Thousands of women and girls are believed to have been tortured, raped by Myanmar security forces in the last six months
International experts and activists have called for more solidarity with Rohingya women and girls who have been victims of sexual violence by Myanmar security forces.
Speaking at “Rohingya Crisis and Solutions”, an international conference in Cologne, Germany, Dr. Graham Thom, Amnesty International Australia’s Refugee Coordinator, said thousands of women and girls are believed to have been victims of sexual violence in the last six months.
“This violence is not only widespread, it is deliberate and it is targeted. It is part of the campaign,” he said, referring to the Myanmar military’s recent crackdown to drive the Rohingya out of northern Rakhine state.
Razia Sultana, an educator specializing in trauma and sexual violence, said many Rohingya women and girls were tortured, gang raped or killed by the Myanmar army.
“My own research and interviews provide evidence that government troops raped well over 300 women and girls in 17 villages in Rakhine state,” she said in a video message.
Sultana criticized the international community for failing to stop the violence by the security forces.
“The international community — especially the UN Security Council — has failed us. This latest crisis could have been prevented if the warning signs since 2012 had not been ignored.”
Munira Subasic, president of the Mothers of Srebrenica organization, has called for courage and determination in bringing the perpetrators of such crimes to justice.
“In 1995, a vast number of women, mothers, girls and little girls were raped in Srebrenica. That is why we, mothers, refused to sit still and raised our voices seeking truth and justice,” she told the conference.
“We gathered in great numbers, protested, gathered in the streets and public areas demanding the authorities to listen to us. At first, they did not listen or understand. But we refused to give up and demanded answers to our pleas. After excessive effort, they finally heard us,” she added.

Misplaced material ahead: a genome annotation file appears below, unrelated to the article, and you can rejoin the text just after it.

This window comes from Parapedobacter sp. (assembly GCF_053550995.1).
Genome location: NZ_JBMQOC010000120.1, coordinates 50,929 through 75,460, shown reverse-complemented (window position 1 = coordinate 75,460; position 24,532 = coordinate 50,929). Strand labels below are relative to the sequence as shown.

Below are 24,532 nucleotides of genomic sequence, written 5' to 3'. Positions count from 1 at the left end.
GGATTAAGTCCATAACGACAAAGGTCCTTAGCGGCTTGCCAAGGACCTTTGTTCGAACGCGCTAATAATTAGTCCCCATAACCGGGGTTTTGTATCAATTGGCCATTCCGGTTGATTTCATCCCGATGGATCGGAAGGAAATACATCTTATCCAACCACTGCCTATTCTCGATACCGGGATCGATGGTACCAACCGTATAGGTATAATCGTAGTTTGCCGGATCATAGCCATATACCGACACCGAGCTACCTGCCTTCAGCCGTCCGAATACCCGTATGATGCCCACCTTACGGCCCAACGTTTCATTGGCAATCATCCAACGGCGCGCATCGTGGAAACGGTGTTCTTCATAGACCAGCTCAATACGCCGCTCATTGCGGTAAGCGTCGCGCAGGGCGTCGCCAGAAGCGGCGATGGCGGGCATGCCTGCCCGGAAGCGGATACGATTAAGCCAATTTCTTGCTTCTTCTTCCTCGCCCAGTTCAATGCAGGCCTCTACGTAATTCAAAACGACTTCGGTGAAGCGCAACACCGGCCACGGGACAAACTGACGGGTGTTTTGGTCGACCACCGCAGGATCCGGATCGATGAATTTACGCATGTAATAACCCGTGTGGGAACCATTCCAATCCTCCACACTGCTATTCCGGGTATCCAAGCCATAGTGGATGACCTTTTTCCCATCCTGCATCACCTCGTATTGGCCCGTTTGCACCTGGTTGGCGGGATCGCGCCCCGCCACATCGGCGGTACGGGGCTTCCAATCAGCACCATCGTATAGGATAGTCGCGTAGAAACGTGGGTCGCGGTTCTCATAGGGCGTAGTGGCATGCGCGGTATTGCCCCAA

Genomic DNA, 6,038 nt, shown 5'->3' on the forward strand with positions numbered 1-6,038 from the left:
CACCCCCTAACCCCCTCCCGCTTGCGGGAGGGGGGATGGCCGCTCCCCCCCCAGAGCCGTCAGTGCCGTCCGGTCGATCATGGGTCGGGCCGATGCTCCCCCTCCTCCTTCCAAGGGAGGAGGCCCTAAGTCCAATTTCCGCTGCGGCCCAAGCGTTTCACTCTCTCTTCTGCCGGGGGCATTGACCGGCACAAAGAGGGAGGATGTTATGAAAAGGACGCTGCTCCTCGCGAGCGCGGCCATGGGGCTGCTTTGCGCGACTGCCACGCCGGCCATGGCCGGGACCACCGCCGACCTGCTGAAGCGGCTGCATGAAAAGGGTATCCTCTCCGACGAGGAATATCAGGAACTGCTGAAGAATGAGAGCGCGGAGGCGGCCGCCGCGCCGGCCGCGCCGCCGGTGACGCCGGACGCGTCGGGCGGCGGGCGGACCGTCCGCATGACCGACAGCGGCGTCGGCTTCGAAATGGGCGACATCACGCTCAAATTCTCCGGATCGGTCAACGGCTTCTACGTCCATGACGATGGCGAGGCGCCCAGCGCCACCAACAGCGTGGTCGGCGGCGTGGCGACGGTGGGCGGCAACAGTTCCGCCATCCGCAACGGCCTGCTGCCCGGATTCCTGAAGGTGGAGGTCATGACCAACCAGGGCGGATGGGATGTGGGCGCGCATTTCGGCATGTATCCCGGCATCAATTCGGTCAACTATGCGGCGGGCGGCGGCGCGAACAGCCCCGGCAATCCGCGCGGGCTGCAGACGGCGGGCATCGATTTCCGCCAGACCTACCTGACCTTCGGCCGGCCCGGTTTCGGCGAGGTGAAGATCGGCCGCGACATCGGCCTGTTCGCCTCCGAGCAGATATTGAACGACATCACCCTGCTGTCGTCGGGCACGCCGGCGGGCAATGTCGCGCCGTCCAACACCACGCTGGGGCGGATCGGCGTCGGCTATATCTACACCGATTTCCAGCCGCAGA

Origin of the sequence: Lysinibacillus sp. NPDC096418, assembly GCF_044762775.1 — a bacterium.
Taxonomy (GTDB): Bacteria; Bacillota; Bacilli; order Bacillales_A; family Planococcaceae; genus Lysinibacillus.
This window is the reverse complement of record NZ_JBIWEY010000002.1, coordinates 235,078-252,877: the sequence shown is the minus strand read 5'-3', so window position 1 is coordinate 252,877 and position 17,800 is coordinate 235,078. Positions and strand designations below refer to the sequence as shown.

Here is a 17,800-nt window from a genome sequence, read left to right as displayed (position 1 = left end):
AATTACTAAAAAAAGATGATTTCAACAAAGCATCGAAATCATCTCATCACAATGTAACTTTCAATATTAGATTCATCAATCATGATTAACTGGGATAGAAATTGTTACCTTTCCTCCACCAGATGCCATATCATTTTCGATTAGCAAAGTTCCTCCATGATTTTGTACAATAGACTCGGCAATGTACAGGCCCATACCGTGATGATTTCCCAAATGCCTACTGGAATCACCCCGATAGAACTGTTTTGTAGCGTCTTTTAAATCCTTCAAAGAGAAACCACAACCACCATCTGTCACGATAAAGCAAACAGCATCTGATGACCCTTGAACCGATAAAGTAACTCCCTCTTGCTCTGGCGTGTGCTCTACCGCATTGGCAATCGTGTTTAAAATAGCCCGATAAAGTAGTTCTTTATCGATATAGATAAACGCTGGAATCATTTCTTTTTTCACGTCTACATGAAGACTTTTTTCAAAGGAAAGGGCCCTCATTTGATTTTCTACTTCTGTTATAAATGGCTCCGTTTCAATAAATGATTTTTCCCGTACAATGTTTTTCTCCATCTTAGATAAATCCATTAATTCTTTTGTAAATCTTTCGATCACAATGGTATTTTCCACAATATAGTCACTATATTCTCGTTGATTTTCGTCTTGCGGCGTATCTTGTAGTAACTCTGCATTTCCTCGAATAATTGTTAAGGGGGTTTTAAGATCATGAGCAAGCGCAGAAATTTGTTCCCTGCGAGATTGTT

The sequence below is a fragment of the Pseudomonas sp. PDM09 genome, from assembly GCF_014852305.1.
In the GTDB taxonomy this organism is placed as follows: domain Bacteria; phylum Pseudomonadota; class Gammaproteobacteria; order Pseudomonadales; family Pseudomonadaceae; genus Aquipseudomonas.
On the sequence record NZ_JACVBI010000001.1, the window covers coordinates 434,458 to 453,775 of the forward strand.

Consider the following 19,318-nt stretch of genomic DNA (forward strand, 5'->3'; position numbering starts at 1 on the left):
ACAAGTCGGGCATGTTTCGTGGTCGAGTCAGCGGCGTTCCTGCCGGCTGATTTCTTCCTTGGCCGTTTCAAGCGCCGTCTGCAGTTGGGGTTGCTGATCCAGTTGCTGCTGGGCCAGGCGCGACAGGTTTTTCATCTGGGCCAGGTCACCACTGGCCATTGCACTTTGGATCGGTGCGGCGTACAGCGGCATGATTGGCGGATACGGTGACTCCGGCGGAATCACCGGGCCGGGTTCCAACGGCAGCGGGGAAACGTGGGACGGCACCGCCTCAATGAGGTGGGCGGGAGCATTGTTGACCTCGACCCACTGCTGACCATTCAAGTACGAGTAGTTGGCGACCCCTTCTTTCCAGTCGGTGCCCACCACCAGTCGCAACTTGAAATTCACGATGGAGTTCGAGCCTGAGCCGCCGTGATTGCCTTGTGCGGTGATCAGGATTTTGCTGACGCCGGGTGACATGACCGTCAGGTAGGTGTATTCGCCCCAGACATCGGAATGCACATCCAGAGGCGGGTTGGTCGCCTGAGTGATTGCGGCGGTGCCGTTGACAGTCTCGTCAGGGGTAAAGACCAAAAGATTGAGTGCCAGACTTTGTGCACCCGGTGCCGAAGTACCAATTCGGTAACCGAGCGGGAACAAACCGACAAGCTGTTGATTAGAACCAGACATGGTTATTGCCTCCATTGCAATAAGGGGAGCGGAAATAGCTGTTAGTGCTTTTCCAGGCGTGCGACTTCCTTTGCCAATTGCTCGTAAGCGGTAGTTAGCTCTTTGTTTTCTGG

Subasic, whose husband, son and other 22 family members were massacred in July 1995 by Serbian military forces, underlined the importance of researching and documenting the crimes, submitting petitions to international organizations and filing lawsuits against those responsible for these crimes.
She urged world powers to take action against crimes and genocidal policies by the Myanmar regime.
“Staying silent about genocide is nothing other than approval,” she said.
The Rohingya, described by the UN as the world’s most persecuted people, have faced heightened fears of attack since dozens were killed in communal violence in 2012.
Since Aug. 25, 2017, some 750,000 refugees, mostly children and women, fled Myanmar when Myanmar forces launched a crackdown on the minority Muslim community, according to the UN.
At least 9,000 Rohingya were killed in Rakhine state from Aug. 25 to Sept. 24, according to Doctors Without Borders.
In a report published on Dec. 12, the global humanitarian organization said the deaths of 71.7 percent or 6,700 Rohingya were caused by violence. They include 730 children below the age of 5.
The UN has documented mass gang rapes, killings — including of infants and young children — brutal beatings and disappearances committed by security personnel. In a report, UN investigators said such violations may have constituted crimes against humanity.